From Morocco we traveled to Spain, following the same path taken by many Jews who fled Morocco in the 20th century. Like Morocco, Spain has a deep and rich – but also very dark – Jewish history. The first Jews in the Iberian Peninsula appeared during the time of King Solomon’s reign in Israel in the 9th century BCE to service the trade routes along the Mediterranean Sea. In the first century CE, the Romans brought many Jews to Spain after the destruction of Jerusalem. Over hundreds of years the Jews of Spain grew and flourished, reaching 500,000 strong and making Spain the center for the Jewish world. Jews were in integral part of Spanish society in the middle ages, where they played a prominent role in government, commerce, science and philosophy. Sadly, the fate of the Jews took a dire turn beginning in the 1200s CE. They faced several waves of massacres, conversions and expulsions. The death knell for Spanish Jewry came in 1492 with the edict of expulsion by Queen Isabella. Despite the noble efforts of some “conversos” to preserve Judaism in secret, Judaism in Spain basically died out.
About 500 years later, Jewish life in Spain was miraculously reborn. In an ironic twist of fate, many Jews fled Morocco and returned to Spain. Others in Spain learned of their long lost roots and rediscovered their Jewish identities. Today, Spain is home to about 50,000 Jews who reside primarily in Madrid and Barcelona.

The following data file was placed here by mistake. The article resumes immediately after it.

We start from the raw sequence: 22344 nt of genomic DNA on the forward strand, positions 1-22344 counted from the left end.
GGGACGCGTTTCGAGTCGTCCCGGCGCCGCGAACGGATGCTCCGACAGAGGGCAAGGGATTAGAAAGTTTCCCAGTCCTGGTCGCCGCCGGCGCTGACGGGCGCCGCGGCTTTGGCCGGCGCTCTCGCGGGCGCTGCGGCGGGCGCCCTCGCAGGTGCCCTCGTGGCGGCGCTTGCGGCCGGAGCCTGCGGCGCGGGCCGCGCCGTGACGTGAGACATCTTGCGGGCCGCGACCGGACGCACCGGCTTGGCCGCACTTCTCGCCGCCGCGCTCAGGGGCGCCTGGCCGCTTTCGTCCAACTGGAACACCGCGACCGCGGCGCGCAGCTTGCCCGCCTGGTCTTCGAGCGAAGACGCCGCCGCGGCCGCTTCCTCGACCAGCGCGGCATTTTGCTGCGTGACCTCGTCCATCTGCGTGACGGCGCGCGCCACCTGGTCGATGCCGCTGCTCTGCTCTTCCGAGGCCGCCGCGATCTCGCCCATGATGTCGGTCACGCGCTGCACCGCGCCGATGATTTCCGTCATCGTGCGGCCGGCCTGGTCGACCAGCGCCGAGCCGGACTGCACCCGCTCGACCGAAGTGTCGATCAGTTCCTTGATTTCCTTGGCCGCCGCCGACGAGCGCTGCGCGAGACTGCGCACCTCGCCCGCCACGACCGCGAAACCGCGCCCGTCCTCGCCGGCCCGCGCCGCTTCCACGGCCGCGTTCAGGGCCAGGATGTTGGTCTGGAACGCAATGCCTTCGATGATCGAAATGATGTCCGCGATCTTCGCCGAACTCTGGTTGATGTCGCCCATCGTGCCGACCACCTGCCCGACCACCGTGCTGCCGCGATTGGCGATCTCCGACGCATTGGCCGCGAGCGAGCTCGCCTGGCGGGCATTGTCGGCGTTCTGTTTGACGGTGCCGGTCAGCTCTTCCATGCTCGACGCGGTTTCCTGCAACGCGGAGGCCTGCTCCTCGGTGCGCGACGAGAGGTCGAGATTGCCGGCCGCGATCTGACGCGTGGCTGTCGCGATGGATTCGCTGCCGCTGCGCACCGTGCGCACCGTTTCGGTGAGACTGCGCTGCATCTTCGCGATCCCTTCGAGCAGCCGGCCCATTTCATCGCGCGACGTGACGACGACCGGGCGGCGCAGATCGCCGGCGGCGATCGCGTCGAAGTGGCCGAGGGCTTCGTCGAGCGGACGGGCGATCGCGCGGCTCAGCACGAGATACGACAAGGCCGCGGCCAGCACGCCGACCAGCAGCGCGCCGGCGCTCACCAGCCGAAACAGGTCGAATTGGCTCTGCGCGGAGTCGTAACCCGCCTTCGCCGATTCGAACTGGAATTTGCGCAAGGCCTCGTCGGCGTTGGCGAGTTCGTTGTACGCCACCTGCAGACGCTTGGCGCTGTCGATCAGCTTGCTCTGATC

In Madrid, we visited the Ibn Gabirol School, the crown jewel of modern Jewish Spain. In a beautiful and modern facility, the next generation of Spain’s Jews get a secular and Jewish education from preschool through high school. The highlight of the mission was singing and dancing on erev Shabbat with 130 of my Cabinet chevre and hundreds of young, curious and happy Jewish students.
In my five years on Cabinet, I have visited Jewish communities in Azerbaijan, Turkey, Romania, Hungary, Germany, Israel, India, Morocco and Spain. I have met Jews of all colors from different backgrounds. The Jewish people is a diverse people. If there is one common thread woven throughout every Jewish community abroad, it is an understanding of the importance of Israel. Every
Jew around the world knows that Israel is our safe haven. And therefore, there is unanimous and unapologetic support for Israel in every Jewish community abroad. Jews in Spain had it great, until they didn’t. The Jews of Morocco lived well for generations, until the no longer did. Today, we in the U.S. live in the safest and most prosperous Jewish community in history. We can and should learn from our brothers and sisters around the world who are closer to harm’s way than we are. We must not take our good fortune for granted. It is our responsibility to help our fellow Jews anywhere in the world. And we must firmly and unequivocally support Israel. And through our involvement in the Jewish Federation, we can do both.